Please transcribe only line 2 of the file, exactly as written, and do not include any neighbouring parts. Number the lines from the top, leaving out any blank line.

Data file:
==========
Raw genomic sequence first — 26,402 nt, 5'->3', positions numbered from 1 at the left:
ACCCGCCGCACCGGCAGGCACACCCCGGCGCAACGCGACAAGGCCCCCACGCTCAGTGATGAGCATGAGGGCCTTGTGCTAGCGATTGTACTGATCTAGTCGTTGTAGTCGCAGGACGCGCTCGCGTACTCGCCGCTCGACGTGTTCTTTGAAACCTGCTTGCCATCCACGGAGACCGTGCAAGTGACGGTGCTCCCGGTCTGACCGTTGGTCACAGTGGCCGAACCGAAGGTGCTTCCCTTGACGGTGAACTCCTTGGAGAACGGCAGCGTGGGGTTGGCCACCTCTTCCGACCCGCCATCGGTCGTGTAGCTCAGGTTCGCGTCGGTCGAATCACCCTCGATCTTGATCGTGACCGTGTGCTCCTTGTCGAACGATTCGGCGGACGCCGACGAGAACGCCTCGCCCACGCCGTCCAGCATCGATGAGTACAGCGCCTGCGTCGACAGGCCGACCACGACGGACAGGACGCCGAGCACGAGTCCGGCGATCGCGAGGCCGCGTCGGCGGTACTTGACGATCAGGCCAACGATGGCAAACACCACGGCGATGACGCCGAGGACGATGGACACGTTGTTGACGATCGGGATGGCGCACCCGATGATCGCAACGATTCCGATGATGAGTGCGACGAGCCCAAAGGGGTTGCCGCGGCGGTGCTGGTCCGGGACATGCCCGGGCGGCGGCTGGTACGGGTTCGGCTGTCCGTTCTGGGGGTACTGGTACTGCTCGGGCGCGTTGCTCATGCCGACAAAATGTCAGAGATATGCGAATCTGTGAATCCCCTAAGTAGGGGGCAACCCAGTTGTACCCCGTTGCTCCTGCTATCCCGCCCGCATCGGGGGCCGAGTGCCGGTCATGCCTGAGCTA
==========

ACCCGCCGCACCGGCAGGCACACCCCGGCGCAACGCGACAAGGCCCCCACGCTCAGTGATGAGCATGAGGGCCTTGTGCTAGCGATTGTACTGATCTAGTCGTTGTAGTCGCAGGACGCGCTCGCGTACTCGCCGCTCGACGTGTTCTTTGAAACCTGCTTGCCATCCACGGAGACCGTGCAAGTGACGGTGCTCCCGGTCTGACCGTTGGTCACAGTGGCCGAACCGAAGGTGCTTCCCTTGACGGTGAACTCCTTGGAGAACGGCAGCGTGGGGTTGGCCACCTCTTCCGACCCGCCATCGGTCGTGTAGCTCAGGTTCGCGTCGGTCGAATCACCCTCGATCTTGATCGTGACCGTGTGCTCCTTGTCGAACGATTCGGCGGACGCCGACGAGAACGCCTCGCCCACGCCGTCCAGCATCGATGAGTACAGCGCCTGCGTCGACAGGCCGACCACGACGGACAGGACGCCGAGCACGAGTCCGGCGATCGCGAGGCCGCGTCGGCGGTACTTGACGATCAGGCCAACGATGGCAAACACCACGGCGATGACGCCGAGGACGATGGACACGTTGTTGACGATCGGGATGGCGCACCCGATGATCGCAACGATTCCGATGATGAGTGCGACGAGCCCAAAGGGGTTGCCGCGGCGGTGCTGGTCCGGGACATGCCCGGGCGGCGGCTGGTACGGGTTCGGCTGTCCGTTCTGGGGGTACTGGTACTGCTCGGGCGCGTTGCTCATGCCGACAAAATGTCAGAGATATGCGAATCTGTGAATCCCCTAAGTAGGGGGCAACCCAGTTGTACCCCGTTGCTCCTGCTATCCCGCCCGCATCGGGGGCCGAGTGCCGGTCATGCCTGAGCTA